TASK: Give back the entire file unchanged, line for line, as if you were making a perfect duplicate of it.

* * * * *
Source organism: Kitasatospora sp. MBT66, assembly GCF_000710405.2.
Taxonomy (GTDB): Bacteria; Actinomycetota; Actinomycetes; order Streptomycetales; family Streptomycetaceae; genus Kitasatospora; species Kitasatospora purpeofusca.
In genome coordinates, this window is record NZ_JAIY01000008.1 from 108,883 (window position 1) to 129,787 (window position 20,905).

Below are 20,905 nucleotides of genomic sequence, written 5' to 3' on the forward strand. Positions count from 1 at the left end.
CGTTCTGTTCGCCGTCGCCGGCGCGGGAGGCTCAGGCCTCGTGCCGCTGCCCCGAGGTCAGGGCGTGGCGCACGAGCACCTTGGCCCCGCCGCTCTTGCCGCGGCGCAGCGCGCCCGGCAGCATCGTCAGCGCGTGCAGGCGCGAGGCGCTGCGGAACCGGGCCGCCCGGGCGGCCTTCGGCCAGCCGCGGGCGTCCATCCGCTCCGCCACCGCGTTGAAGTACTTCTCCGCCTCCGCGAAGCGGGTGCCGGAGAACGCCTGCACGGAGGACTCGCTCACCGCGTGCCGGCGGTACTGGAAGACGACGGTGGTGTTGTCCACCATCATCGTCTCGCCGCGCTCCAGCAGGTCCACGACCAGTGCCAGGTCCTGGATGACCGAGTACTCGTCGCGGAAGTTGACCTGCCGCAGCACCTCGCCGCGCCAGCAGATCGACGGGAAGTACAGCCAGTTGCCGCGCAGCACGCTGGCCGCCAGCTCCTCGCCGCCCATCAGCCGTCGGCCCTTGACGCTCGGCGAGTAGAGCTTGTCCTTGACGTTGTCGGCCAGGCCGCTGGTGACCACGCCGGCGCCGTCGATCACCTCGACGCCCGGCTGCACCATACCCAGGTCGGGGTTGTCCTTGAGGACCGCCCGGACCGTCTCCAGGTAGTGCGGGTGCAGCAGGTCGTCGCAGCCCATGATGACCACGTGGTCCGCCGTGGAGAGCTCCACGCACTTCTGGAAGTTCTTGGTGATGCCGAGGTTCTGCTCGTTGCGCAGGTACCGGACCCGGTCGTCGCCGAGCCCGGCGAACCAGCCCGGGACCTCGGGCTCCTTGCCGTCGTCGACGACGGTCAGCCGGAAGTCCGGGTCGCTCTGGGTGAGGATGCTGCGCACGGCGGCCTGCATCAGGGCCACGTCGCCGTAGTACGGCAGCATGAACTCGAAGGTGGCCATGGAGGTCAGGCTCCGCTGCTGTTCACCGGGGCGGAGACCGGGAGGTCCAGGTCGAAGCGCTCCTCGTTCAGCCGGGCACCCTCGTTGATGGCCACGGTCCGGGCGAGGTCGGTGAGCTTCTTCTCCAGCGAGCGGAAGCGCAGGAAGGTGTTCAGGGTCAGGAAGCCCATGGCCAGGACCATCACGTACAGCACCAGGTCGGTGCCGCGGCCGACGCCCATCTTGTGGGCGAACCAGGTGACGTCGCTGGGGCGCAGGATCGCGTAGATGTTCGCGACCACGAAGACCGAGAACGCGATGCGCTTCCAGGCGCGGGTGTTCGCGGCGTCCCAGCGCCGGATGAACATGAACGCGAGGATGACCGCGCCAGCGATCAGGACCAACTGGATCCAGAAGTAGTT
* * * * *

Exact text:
Source organism: Kitasatospora sp. MBT66, assembly GCF_000710405.2.
Taxonomy (GTDB): Bacteria; Actinomycetota; Actinomycetes; order Streptomycetales; family Streptomycetaceae; genus Kitasatospora; species Kitasatospora purpeofusca.
In genome coordinates, this window is record NZ_JAIY01000008.1 from 108,883 (window position 1) to 129,787 (window position 20,905).

Below are 20,905 nucleotides of genomic sequence, written 5' to 3' on the forward strand. Positions count from 1 at the left end.
CGTTCTGTTCGCCGTCGCCGGCGCGGGAGGCTCAGGCCTCGTGCCGCTGCCCCGAGGTCAGGGCGTGGCGCACGAGCACCTTGGCCCCGCCGCTCTTGCCGCGGCGCAGCGCGCCCGGCAGCATCGTCAGCGCGTGCAGGCGCGAGGCGCTGCGGAACCGGGCCGCCCGGGCGGCCTTCGGCCAGCCGCGGGCGTCCATCCGCTCCGCCACCGCGTTGAAGTACTTCTCCGCCTCCGCGAAGCGGGTGCCGGAGAACGCCTGCACGGAGGACTCGCTCACCGCGTGCCGGCGGTACTGGAAGACGACGGTGGTGTTGTCCACCATCATCGTCTCGCCGCGCTCCAGCAGGTCCACGACCAGTGCCAGGTCCTGGATGACCGAGTACTCGTCGCGGAAGTTGACCTGCCGCAGCACCTCGCCGCGCCAGCAGATCGACGGGAAGTACAGCCAGTTGCCGCGCAGCACGCTGGCCGCCAGCTCCTCGCCGCCCATCAGCCGTCGGCCCTTGACGCTCGGCGAGTAGAGCTTGTCCTTGACGTTGTCGGCCAGGCCGCTGGTGACCACGCCGGCGCCGTCGATCACCTCGACGCCCGGCTGCACCATACCCAGGTCGGGGTTGTCCTTGAGGACCGCCCGGACCGTCTCCAGGTAGTGCGGGTGCAGCAGGTCGTCGCAGCCCATGATGACCACGTGGTCCGCCGTGGAGAGCTCCACGCACTTCTGGAAGTTCTTGGTGATGCCGAGGTTCTGCTCGTTGCGCAGGTACCGGACCCGGTCGTCGCCGAGCCCGGCGAACCAGCCCGGGACCTCGGGCTCCTTGCCGTCGTCGACGACGGTCAGCCGGAAGTCCGGGTCGCTCTGGGTGAGGATGCTGCGCACGGCGGCCTGCATCAGGGCCACGTCGCCGTAGTACGGCAGCATGAACTCGAAGGTGGCCATGGAGGTCAGGCTCCGCTGCTGTTCACCGGGGCGGAGACCGGGAGGTCCAGGTCGAAGCGCTCCTCGTTCAGCCGGGCACCCTCGTTGATGGCCACGGTCCGGGCGAGGTCGGTGAGCTTCTTCTCCAGCGAGCGGAAGCGCAGGAAGGTGTTCAGGGTCAGGAAGCCCATGGCCAGGACCATCACGTACAGCACCAGGTCGGTGCCGCGGCCGACGCCCATCTTGTGGGCGAACCAGGTGACGTCGCTGGGGCGCAGGATCGCGTAGATGTTCGCGACCACGAAGACCGAGAACGCGATGCGCTTCCAGGCGCGGGTGTTCGCGGCGTCCCAGCGCCGGATGAACATGAACGCGAGGATGACCGCGCCAGCGATCAGGACCAACTGGATCCAGAAGTAGTT